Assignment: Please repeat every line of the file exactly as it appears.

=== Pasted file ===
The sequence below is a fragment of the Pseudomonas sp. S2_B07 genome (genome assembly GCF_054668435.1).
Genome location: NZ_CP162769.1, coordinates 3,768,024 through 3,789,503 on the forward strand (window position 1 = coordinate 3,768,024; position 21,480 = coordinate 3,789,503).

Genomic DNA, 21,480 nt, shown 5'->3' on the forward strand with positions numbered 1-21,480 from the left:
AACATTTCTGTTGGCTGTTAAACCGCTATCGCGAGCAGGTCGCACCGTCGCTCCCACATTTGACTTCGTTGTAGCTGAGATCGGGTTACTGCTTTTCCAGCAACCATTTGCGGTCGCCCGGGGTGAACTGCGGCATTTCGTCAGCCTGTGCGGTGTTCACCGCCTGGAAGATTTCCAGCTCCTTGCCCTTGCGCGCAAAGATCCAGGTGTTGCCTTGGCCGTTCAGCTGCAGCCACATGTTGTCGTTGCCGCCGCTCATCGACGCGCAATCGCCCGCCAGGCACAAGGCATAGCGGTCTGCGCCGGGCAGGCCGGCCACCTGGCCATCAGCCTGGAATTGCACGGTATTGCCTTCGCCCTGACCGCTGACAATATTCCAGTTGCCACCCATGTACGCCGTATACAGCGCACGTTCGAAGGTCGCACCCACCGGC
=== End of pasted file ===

The sequence below is a fragment of the Pseudomonas sp. S2_B07 genome (genome assembly GCF_054668435.1).
Genome location: NZ_CP162769.1, coordinates 3,768,024 through 3,789,503 on the forward strand (window position 1 = coordinate 3,768,024; position 21,480 = coordinate 3,789,503).

Genomic DNA, 21,480 nt, shown 5'->3' on the forward strand with positions numbered 1-21,480 from the left:
AACATTTCTGTTGGCTGTTAAACCGCTATCGCGAGCAGGTCGCACCGTCGCTCCCACATTTGACTTCGTTGTAGCTGAGATCGGGTTACTGCTTTTCCAGCAACCATTTGCGGTCGCCCGGGGTGAACTGCGGCATTTCGTCAGCCTGTGCGGTGTTCACCGCCTGGAAGATTTCCAGCTCCTTGCCCTTGCGCGCAAAGATCCAGGTGTTGCCTTGGCCGTTCAGCTGCAGCCACATGTTGTCGTTGCCGCCGCTCATCGACGCGCAATCGCCCGCCAGGCACAAGGCATAGCGGTCTGCGCCGGGCAGGCCGGCCACCTGGCCATCAGCCTGGAATTGCACGGTATTGCCTTCGCCCTGACCGCTGACAATATTCCAGTTGCCACCCATGTACGCCGTATACAGCGCACGTTCGAAGGTCGCACCCACCGGC